I’d be absolutely remiss not to plug Axie Oh’s REBEL SEOUL and recent companion novel ROGUE HEART – Axie’s work was the first I’d ever heard of mecha featuring in a non-visual storytelling medium, which arguably helped open the door for other anime-inspired YA like my own book! She also does an incredible job of making a heavily prose-based medium feel just as visual as its traditionally cinematic forbears – ten pages into REBEL SEOUL, I’d half forgotten I was reading a book, because it felt exactly like watching a K-drama episode crossed with some of my favorite old school anime. She had the tone, the emotional beats, the visuals, even the dialogue style down pat. It’s a unique, super cool skill that Axie wields masterfully, and I’m really excited to see what she comes up with next!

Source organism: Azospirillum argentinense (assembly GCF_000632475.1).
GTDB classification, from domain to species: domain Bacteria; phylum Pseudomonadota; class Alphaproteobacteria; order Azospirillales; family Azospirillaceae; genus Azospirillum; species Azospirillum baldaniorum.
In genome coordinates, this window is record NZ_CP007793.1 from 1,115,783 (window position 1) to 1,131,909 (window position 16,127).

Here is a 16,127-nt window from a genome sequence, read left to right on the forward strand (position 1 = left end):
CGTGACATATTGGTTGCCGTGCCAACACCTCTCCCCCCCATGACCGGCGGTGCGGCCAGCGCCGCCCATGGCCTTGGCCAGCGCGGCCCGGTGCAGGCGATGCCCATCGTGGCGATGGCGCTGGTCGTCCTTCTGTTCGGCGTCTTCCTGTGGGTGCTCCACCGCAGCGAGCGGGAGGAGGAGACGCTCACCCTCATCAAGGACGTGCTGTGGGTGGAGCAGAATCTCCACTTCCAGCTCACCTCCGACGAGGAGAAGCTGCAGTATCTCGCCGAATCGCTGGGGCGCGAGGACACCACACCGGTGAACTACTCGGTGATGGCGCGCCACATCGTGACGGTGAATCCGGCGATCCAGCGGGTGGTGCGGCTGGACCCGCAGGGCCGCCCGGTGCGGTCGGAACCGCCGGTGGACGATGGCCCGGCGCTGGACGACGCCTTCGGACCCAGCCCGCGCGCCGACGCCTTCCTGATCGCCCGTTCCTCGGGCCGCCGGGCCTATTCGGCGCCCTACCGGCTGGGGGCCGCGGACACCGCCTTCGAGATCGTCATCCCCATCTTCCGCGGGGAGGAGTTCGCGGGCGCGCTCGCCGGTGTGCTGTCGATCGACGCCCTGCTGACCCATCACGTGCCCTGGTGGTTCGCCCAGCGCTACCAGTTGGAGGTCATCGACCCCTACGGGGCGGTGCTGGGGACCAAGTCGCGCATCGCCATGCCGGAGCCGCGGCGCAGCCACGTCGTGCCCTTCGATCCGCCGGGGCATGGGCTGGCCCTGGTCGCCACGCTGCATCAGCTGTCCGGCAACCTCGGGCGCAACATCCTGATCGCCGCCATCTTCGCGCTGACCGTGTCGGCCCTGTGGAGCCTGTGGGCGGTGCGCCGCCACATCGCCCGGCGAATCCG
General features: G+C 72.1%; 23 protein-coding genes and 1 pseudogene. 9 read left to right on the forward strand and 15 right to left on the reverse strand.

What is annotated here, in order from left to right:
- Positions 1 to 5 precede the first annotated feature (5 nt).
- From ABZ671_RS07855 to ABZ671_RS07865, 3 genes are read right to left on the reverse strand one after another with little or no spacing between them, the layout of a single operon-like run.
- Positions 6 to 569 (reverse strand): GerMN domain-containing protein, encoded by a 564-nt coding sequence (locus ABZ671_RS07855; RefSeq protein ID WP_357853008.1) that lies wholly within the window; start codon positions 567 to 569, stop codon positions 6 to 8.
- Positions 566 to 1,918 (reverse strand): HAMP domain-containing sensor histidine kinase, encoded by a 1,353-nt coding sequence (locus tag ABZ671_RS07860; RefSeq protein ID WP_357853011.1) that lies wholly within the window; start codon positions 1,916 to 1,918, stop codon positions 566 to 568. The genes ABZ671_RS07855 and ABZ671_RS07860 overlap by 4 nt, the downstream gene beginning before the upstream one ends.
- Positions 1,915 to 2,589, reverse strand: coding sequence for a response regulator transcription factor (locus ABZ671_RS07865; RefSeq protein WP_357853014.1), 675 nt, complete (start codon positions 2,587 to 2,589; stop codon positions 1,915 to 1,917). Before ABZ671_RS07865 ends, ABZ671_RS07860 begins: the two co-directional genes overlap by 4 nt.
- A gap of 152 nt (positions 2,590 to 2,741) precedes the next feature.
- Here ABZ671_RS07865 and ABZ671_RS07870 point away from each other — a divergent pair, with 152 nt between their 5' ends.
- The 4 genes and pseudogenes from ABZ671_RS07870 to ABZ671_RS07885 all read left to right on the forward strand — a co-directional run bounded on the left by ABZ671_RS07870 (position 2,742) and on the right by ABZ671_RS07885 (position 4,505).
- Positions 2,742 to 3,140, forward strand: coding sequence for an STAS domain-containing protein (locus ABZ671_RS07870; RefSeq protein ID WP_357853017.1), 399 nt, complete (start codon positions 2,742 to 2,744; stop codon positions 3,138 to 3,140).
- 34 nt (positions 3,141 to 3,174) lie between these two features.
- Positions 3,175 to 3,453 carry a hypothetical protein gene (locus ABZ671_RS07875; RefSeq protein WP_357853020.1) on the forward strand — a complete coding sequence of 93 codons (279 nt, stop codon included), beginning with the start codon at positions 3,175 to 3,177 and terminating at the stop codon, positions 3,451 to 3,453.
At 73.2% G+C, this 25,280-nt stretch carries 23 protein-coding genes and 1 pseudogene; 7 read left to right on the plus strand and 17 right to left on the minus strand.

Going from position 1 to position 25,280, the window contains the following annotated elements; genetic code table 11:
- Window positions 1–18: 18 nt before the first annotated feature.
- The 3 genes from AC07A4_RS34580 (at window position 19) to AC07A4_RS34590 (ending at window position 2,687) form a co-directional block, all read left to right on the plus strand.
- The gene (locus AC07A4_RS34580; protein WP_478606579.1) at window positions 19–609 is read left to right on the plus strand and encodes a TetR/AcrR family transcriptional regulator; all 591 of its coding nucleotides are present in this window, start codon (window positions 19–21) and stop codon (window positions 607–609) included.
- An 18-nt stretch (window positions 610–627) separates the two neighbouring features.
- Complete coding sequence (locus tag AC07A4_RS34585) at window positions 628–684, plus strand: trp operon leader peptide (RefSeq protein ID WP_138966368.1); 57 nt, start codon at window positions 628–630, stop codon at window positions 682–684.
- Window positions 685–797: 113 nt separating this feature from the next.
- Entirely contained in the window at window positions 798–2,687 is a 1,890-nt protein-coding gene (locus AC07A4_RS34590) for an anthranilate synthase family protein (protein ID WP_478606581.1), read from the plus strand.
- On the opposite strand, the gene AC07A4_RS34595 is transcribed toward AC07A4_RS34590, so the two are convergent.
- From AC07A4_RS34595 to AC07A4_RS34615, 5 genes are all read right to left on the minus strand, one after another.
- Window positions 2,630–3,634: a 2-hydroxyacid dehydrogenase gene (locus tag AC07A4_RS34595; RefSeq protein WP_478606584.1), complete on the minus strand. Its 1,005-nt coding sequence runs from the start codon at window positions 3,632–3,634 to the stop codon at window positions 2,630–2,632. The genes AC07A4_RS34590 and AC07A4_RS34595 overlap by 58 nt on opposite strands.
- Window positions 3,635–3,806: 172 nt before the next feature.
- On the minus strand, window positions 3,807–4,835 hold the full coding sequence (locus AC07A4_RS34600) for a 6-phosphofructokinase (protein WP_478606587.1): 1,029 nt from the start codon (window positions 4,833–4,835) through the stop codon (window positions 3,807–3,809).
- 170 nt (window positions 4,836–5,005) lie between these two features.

I also like to flatter myself by placing REBELWING in conversation with Victoria Lee’s brilliant THE FEVER KING (of the FEVERWAKE duology). Victoria’s work contains possibly some of the smartest sociopolitical scene-setting I’ve seen in recent SFF, which is – at least to my own understanding! — very much informed by her background as a queer Jewish writer. I think that as traditionally marginalized storytellers, we play with a lot of similar material: we both carve a speculative setting out of the existing real world landscape of North America, which subtly but significantly informs our narrative choices; we’re both deeply interested in how individual psychology – especially one person’s private wants and needs and hurts and loves – might create ripple effects in the broader macrocosm of power politics; and ultimately, I think we also both pen speculative fiction as love letters to hope, and to the resiliency of human kindness – to the notion that even amidst tremendous bleakness and cruelty, tenderness can still be found.